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A 15- to 17-story hotel and condominium complex will rise on the southeast corner of Ninth and O, the third tallest building in the city and a signature project linking downtown to the Haymarket.

The project will include two hotels and 40 to 50 upscale condominiums and penthouses, plus parking, a restaurant and bar, and event space, the Lincoln-based developers and Mayor Chris Beutler announced Thursday.

This will be the tallest structure built in Lincoln since the 1970s and will be the third tallest building behind the Capitol and the downtown U.S. Bank.

"There are several things I thought I’d never see," Beutler said at a news conference. “An election of a black president, the Chicago Cubs winning the World Series and a 15-story building on the corner of Ninth and O.”

The project, called Block 54, is expected to cost $65 million to $70 million and includes about 200 hotel rooms. A Holiday Inn Express will occupy three floors, with an additional two floors devoted to a boutique hotel with a restaurant. The brand for the boutique hotel has not been announced.

The hotels will have separate entrances and lobbies, and hotel parking will occupy floors two through four.

The Holiday Inn Express is aimed at the family and business market, while the boutique hotel will be more upscale, with full-service amenities and a slightly higher price point, developers said.

The upper floors of Block 54 will include condos, penthouses and a rooftop garden. Heated and secure parking for residents will be provided in the basement level of the building.

The partnership developing the project -- Hotel Land Investments LLC -- is led by the Lincoln Hotel Group, according to a news release.

The team developing Block 54 includes Speedway Properties and Nelnet, with DLR Group as the architectural firm designing the project.

“Every owner working on this project lives and works in Lincoln,” said John Klimpel, with the Lincoln Hotel Group. “It is an unusual situation. You cannot find it with this size building anywhere in the state."

The demand for downtown housing continues to be unmet and a larger condominium project -- where people buy rather than rent -- hasn’t been constructed for several years, developers said. 

Condominiums are part of The Schwarz, a redevelopment project in the works at the former Schwarz Paper Co. building at Eighth and O.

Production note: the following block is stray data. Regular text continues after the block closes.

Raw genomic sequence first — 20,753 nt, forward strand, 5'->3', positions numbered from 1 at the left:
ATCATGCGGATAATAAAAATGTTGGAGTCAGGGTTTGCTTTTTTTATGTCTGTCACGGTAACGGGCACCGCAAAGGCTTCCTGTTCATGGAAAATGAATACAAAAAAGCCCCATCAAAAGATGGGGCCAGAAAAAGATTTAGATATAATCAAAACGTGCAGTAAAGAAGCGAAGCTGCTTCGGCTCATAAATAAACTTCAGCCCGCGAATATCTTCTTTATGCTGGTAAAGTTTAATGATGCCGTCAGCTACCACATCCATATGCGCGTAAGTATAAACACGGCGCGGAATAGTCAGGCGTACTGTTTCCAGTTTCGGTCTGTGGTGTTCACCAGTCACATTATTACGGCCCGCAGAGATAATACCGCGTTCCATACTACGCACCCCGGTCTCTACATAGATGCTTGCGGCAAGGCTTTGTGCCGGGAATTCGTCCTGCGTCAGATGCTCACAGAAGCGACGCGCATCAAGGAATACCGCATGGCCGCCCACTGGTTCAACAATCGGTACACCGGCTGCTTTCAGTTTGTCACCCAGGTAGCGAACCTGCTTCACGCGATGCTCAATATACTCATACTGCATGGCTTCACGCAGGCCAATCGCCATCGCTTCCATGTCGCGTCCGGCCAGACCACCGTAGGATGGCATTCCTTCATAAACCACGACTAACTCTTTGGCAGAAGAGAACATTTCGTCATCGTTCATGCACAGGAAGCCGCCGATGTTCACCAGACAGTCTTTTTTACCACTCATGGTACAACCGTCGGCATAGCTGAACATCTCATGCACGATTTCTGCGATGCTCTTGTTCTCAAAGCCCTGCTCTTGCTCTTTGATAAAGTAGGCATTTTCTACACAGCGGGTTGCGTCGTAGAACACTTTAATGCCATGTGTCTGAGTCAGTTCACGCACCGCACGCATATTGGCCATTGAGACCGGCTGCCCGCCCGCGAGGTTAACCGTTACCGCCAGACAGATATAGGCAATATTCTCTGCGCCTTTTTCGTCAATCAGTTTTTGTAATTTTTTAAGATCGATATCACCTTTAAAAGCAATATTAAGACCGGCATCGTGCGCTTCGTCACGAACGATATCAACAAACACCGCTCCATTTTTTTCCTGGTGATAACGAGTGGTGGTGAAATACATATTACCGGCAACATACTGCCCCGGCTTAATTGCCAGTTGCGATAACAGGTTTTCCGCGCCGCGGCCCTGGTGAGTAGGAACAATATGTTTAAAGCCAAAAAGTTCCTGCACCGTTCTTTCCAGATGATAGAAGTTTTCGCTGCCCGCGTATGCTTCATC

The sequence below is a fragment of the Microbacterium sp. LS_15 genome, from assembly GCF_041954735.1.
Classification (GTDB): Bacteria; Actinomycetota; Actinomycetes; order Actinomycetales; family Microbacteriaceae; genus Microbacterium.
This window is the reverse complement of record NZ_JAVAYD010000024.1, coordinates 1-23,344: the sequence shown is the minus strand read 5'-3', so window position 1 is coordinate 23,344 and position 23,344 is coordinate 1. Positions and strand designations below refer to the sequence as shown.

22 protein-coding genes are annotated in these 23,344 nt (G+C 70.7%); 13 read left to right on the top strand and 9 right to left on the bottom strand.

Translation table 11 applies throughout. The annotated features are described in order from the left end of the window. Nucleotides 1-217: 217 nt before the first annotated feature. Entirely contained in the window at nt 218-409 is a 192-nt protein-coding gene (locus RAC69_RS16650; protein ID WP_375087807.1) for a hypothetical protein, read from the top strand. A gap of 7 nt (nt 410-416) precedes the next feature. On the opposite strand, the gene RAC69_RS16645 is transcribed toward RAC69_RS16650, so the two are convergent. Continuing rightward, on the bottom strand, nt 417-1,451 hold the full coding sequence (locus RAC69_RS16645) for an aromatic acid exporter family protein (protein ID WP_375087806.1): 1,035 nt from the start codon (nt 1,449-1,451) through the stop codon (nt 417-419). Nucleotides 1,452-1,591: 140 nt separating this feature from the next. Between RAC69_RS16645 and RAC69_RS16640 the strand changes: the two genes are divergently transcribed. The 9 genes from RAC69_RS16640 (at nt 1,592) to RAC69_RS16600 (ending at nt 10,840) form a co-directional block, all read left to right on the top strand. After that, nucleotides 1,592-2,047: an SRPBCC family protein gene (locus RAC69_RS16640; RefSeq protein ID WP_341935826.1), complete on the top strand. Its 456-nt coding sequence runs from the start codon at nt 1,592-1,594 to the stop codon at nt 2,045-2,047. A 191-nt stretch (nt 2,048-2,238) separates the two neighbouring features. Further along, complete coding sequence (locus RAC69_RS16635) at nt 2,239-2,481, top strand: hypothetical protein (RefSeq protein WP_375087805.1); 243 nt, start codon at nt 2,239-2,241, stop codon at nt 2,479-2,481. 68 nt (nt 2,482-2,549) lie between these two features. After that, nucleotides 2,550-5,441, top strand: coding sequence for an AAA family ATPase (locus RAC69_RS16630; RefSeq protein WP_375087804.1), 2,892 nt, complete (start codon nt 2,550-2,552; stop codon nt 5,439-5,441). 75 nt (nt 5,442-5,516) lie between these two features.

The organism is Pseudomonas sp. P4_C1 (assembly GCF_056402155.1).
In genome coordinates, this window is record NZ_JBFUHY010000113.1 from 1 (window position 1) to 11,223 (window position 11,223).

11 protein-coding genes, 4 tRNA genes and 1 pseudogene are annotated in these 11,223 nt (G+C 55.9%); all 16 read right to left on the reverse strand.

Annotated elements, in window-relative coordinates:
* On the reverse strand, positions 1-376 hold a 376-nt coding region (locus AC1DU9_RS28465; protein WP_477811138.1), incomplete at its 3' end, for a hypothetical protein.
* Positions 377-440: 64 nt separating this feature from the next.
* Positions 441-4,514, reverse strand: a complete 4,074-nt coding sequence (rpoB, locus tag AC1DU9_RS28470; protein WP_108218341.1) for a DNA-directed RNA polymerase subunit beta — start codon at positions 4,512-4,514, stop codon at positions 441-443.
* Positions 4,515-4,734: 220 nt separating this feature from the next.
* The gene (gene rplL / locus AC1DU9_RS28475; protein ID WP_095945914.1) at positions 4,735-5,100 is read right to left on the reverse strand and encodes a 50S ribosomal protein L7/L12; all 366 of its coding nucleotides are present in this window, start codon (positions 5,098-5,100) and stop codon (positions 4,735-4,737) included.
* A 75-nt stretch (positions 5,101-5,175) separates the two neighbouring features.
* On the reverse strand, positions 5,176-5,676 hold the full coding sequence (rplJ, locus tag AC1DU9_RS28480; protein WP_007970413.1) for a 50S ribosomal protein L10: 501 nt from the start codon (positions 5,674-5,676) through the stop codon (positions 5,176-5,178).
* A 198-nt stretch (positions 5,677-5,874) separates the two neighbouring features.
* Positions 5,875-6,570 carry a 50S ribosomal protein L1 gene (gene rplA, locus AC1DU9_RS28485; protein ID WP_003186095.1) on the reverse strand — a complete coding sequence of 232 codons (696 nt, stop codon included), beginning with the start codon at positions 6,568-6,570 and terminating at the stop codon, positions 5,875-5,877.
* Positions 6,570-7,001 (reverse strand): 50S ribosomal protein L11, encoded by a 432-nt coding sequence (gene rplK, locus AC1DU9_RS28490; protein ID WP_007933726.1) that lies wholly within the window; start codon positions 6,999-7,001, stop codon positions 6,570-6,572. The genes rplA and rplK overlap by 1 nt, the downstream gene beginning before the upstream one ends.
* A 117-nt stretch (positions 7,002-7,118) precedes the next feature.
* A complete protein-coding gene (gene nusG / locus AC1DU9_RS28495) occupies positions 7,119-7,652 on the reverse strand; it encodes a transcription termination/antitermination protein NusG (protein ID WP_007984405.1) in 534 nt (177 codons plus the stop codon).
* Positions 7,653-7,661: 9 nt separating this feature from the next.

In July, Beutler announced plans for a three-building, $11 million project with apartments targeting young professionals and retirees and a grocery store at Canopy and N streets.

But the largest portion of downtown housing added in recent years has been apartments aimed at the student market.

“People today want to work downtown. People today want to play downtown. And we are going to give people new options to live downtown,” said Clay Smith, general partner of Speedway Properties.

“There has already been a fair amount of interest in purchasing condominiums in that building, said Smith. “Talk to us sooner rather than later."

The building has been designed around the iconic Terminal Building, which shares the block, "respecting its visibilities and windows," said Smith. 

The developers will be working with the city and advisory groups to make sure the new building does not block any viewing corridors to the Capitol.

The developers expect to use tax increment financing, which allows them to use the tax dollars paid on the new value of the property for construction issues related to the public good.

This is a classic application for TIF, said Smith. The project needs parking, and parking cannot be provided without the revenue from TIF, he said.

The developers have also considered using a new tax -- a sales tax applied only at a specific location. But Beutler said no decision had been made about the use of that taxing mechanism.

“The city and developers are currently drafting the redevelopment agreement, said Beutler. “Everything is wide open. No package has been decided."

The new tax, allowed by the Legislature, requires an eligible area to add at least 25 new employees and a new investment of at least $2 million.

The City Council approved this mechanism at SouthPointe Pavilions -- collecting a 1 percent tax on most sales in the shopping center. The council labeled it a parking assessment.

This new site-specific sales tax is being used at the Nebraska Crossing Outlets in Gretna and a shopping mall in Scottsbluff.

Developers plan to tear down existing buildings at Ninth and O, including the former Knickerbockers, this year, start construction on the new building next spring and hope to open in early 2019, Beutler said at a news conference Thursday morning.

Reach the writer at 402-473-7250 or

On Twitter @LJSNancyHicks.



Nancy Hicks reports on Lincoln city government, but she’s been following the leaders of local and state government for more than 40 years.

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